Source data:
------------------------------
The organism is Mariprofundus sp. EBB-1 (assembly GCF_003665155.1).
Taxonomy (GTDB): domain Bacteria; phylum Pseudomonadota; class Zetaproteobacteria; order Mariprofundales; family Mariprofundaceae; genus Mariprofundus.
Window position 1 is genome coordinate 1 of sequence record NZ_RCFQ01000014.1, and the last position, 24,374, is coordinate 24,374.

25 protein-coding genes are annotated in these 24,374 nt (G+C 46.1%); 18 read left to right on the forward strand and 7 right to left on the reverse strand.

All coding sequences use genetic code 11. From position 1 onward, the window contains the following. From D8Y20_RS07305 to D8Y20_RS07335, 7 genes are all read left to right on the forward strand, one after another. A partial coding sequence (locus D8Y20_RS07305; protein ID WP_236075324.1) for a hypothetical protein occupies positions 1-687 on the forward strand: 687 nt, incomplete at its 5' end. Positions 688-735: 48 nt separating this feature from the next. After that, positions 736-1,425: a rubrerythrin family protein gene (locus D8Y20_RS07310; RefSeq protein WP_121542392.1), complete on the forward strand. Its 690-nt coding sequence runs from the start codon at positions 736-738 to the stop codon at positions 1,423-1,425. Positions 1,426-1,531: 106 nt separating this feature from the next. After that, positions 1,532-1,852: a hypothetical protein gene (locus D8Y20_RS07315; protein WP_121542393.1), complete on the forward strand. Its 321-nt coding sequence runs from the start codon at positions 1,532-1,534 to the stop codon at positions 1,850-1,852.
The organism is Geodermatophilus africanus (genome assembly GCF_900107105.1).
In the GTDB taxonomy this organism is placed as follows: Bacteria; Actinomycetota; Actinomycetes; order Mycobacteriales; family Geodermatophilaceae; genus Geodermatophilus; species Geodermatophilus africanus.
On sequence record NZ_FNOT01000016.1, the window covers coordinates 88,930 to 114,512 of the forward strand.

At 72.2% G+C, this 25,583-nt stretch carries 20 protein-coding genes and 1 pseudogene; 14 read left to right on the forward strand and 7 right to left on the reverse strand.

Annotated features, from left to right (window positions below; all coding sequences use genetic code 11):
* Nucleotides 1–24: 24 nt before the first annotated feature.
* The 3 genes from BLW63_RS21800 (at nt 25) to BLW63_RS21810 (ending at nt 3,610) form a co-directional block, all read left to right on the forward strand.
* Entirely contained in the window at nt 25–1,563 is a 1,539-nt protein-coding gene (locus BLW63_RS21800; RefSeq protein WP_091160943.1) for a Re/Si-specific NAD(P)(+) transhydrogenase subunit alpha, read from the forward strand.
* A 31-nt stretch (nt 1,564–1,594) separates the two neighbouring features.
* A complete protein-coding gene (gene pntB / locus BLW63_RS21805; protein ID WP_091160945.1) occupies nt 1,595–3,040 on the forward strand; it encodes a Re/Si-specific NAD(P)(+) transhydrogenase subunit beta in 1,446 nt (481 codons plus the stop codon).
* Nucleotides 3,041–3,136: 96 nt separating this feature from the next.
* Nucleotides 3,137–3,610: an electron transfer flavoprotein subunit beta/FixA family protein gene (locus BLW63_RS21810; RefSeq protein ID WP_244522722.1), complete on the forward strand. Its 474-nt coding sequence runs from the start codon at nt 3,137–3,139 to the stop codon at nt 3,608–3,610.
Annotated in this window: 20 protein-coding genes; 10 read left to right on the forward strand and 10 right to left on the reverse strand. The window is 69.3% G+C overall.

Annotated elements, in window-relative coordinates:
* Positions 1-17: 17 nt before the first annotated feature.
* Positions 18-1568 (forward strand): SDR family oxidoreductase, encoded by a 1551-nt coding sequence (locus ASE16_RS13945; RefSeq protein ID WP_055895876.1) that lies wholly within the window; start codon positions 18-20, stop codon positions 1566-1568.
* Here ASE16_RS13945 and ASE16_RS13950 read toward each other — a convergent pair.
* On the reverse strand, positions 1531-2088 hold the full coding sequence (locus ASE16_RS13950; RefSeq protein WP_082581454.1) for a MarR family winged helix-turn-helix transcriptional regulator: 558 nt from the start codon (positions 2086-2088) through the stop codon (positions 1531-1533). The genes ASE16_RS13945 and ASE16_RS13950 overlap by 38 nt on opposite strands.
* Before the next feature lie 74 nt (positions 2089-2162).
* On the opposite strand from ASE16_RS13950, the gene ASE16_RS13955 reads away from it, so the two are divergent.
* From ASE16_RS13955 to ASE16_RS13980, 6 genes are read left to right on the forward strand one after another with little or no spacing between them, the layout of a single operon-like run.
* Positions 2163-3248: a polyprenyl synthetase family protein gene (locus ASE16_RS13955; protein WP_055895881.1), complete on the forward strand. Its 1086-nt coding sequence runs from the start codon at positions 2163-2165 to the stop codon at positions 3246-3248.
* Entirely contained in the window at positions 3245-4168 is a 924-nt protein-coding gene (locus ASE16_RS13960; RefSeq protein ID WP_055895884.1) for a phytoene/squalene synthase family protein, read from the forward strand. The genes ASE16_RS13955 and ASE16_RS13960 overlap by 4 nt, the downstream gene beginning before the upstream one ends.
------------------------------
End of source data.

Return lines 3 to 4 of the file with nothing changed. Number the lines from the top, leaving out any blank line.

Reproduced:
Window position 1 is genome coordinate 1 of sequence record NZ_RCFQ01000014.1, and the last position, 24,374, is coordinate 24,374.

25 protein-coding genes are annotated in these 24,374 nt (G+C 46.1%); 18 read left to right on the forward strand and 7 right to left on the reverse strand.